*Disclaimer-This blog post is for informational purposes only and does not constitute medical advice. It is not intended to diagnose, treat, cure, or prevent any disease or condition. You should always consult with your doctor before making any changes to your baby’s health or lifestyle. The following information may be disturbing. Reader discretion is advised.
Everyone wants to ensure their child’s safety. Staying up to date with current pediatric information can save your child’s life. This article informs readers about the prevention of Sudden infant death syndrome, also known as SIDS.
Sudden infant death syndrome (SIDS) is the unexplained death of a baby, usually less than one-year-old, that happens while they’re sleeping. It is sometimes called crib death because infants often die in their cribs. The cause of SIDS is unknown, but it may be related to problems in the area of an infant’s brain that controls breathing and waking up from sleep. SIDS is the leading cause of death for babies between one month and one year of age in the United States.
There is no way to guarantee children do not suffer from SIDS, but there are some things you can do to lower your baby’s risk. Here are 10 tips from experts and medical online sources:
- Always put your baby to sleep on their back, not on their stomach or side. This position makes it easier for them to breathe and reduces the risk of suffocation. The American Academy of Pediatrics (AAP) launched its “Back to Sleep” campaign in 1994 to encourage parents to follow this recommendation. Since then, the rate of SIDS deaths has dropped by more than 50%.
- Use a firm and flat sleep surface, such as a crib or bassinet, with a tight-fitting sheet. Avoid soft or loose bedding, such as pillows, blankets, quilts, bumpers, stuffed animals or toys. These items can block your baby’s airway and increase the risk of SIDS and other sleep-related deaths.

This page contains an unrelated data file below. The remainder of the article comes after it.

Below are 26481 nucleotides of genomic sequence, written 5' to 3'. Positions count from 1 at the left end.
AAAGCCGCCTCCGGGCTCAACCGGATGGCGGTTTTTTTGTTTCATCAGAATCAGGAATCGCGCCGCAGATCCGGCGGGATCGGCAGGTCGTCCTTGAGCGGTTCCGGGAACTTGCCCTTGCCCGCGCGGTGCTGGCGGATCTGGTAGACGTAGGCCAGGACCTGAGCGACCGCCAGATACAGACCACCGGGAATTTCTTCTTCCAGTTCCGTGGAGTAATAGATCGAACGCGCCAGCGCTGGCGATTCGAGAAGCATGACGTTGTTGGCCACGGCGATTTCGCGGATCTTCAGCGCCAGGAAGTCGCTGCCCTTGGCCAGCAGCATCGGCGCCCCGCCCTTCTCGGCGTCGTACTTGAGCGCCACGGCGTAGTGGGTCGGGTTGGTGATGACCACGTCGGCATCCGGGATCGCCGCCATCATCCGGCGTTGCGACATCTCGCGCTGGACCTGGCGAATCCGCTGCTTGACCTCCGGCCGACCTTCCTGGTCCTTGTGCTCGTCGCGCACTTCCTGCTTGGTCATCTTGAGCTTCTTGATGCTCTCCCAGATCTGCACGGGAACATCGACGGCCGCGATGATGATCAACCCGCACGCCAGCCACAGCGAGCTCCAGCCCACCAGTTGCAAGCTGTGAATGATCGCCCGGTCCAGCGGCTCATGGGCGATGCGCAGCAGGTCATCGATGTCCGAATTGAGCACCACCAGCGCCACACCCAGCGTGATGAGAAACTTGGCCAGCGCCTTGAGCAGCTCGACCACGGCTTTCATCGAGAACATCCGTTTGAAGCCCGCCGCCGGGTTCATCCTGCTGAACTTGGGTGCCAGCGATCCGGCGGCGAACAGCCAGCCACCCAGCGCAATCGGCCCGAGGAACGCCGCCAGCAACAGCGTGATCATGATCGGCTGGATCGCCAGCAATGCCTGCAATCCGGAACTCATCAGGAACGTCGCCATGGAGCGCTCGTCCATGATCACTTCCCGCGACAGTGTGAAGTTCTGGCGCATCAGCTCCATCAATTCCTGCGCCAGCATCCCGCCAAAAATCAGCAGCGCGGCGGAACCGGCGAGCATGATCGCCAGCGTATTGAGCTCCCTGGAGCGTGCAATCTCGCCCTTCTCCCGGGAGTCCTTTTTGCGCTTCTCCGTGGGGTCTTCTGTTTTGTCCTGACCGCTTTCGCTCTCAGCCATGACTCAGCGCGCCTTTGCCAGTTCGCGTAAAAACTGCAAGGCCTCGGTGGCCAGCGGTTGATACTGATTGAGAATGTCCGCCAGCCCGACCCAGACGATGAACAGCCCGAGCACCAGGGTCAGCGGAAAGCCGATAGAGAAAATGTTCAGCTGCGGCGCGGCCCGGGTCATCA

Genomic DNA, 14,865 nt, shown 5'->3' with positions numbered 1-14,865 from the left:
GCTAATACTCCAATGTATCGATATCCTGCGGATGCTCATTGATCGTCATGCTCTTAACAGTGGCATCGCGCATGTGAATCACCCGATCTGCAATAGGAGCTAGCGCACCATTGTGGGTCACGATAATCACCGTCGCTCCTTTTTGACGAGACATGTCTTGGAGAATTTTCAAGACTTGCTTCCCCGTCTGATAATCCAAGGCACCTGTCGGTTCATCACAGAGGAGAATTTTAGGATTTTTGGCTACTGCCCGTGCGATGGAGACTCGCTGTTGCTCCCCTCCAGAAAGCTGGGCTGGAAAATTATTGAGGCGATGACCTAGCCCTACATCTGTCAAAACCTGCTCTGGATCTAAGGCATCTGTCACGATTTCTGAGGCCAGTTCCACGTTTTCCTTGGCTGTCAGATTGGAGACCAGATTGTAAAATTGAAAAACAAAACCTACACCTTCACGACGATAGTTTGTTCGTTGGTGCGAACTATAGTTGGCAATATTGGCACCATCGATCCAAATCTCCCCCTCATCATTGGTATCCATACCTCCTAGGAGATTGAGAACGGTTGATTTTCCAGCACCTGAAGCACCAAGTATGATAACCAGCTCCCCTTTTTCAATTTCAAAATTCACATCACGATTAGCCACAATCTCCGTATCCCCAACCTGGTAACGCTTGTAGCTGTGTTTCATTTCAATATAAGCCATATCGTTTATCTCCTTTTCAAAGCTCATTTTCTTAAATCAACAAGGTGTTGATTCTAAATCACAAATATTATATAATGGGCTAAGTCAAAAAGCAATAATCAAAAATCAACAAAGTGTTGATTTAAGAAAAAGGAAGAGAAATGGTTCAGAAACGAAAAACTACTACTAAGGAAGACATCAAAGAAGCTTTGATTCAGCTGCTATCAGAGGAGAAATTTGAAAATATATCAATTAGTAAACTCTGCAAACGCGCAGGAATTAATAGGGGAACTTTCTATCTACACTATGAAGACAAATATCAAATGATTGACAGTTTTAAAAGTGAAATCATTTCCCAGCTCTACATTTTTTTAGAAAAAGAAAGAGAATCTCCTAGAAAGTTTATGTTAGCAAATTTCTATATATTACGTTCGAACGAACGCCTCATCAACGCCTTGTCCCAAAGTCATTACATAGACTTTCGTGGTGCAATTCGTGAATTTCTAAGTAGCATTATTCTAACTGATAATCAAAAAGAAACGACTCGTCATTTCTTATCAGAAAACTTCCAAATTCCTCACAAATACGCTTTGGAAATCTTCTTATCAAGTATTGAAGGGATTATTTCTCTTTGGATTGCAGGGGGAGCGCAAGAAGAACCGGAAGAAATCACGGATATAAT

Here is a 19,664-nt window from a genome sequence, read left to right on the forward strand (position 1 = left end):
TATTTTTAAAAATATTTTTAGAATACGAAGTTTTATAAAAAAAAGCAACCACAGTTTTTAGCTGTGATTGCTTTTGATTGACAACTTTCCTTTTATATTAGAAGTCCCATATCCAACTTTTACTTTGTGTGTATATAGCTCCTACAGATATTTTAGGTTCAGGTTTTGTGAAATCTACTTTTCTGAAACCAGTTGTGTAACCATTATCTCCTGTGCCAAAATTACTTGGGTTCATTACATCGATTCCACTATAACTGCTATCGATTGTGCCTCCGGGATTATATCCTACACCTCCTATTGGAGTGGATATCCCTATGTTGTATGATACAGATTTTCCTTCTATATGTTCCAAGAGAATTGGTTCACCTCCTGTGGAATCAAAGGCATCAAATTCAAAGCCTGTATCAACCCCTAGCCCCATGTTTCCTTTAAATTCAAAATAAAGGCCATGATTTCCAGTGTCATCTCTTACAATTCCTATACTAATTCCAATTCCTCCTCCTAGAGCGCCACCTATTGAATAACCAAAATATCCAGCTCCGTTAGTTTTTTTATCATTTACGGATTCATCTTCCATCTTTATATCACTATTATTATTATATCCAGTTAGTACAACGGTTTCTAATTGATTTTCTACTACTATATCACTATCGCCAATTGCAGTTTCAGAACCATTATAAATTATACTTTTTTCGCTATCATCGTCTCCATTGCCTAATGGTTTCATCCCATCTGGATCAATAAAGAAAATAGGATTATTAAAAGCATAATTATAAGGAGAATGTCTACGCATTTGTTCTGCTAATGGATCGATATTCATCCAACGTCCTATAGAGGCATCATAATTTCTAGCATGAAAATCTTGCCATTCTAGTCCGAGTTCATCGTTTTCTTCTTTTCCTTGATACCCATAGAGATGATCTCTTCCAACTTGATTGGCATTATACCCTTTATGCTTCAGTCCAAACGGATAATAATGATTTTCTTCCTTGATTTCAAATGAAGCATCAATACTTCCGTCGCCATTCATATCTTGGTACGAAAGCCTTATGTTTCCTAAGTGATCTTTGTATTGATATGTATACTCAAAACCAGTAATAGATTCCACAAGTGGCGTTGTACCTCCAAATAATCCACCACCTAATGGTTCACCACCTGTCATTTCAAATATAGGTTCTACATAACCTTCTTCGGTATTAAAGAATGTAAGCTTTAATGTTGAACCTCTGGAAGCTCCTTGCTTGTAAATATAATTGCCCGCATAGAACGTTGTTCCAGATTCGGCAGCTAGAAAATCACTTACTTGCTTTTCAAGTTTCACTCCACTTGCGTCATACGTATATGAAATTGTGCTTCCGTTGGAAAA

Share your room with your baby, but not your bed. The AAP recommends that you keep your baby in the same room where you sleep, but on a separate surface, for at least the first six months of life. This can make it easier for you to breastfeed, comfort, and monitor your baby. However, you should not share your bed with your baby, as this can increase the risk of suffocation, strangulation, or entrapment.
- Avoid overheating your baby. Dress your baby in light clothing and keep the room temperature comfortable for adults. Do not use hats, caps, sweaters, or blankets that can make your baby too warm while sleeping. (If you must have a hat, ensure that it is a lightweight material. Overheating can increase the risk of SIDS.
- Using cotton pajamas or lowering your AC to 72 minimum will keep the baby cool. Never put a child to bed in a thermal, fleece, or thick wool suit. Check your child’s temperature in the outfit of your choice.
- Breastfeed your baby if possible. Breastfeeding has many benefits for both you and your baby, including reducing the risk of SIDS by about 50%. Try to breastfeed exclusively for the first six months of life, and continue breastfeeding until at least one year of age. (The World Health Organization recommends breastfeeding until age 2.)
- Immunize your baby according to the recommended schedule. Vaccines can protect your baby from many serious diseases and infections that can increase the risk of SIDS. Studies have shown that immunized babies have a lower risk of SIDS than unimmunized babies.
Avoid at All Costs
- Avoid exposure to smoke, alcohol, and drugs. Smoking during pregnancy or after birth can increase the risk of SIDS by more than double. Secondhand smoke can also harm your baby’s health and increase the risk of SIDS. You should also avoid drinking alcohol or using drugs during pregnancy or after birth, as these substances can impair your ability to care for your baby and increase the risk of SIDS. Don’t take steroids while breastfeeding.
- Avoid giving honey to babies under one year old. Honey can contain spores that can cause infant botulism, a rare but serious illness that can affect breathing and increase the risk of SIDS. You should also store food properly and discard any food that looks spoiled or smells bad.
Use a pacifier when putting your baby to sleep. Some studies have shown that using a pacifier can reduce the risk of SIDS by up to 60%. However, you should not force your baby to use a pacifier if they don’t want it or it falls out during sleep. You should also wait until breastfeeding is well established before introducing a pacifier.
Inform Caretakers and Family
Educate anyone who cares for your baby about safe sleep practices. Make sure that grandparents, babysitters, daycare providers, older siblings and others who look after your baby know how to create a safe sleep environment and reduce the risk of SIDS. You can share this blog post with them or print out a safe sleep checklist from the CDC website.
By following these tips, you can create a safe sleep environment for your baby and reduce the risk of SIDS. Remember to share this information with anyone who cares for your baby, such as grandparents, babysitters, or daycare providers. If you have any questions or concerns about SIDS prevention or your baby’s health, talk to your pediatrician or healthcare provider. Please reach out to Triangle Learning Center to learn more about infant safety practices in our daycare.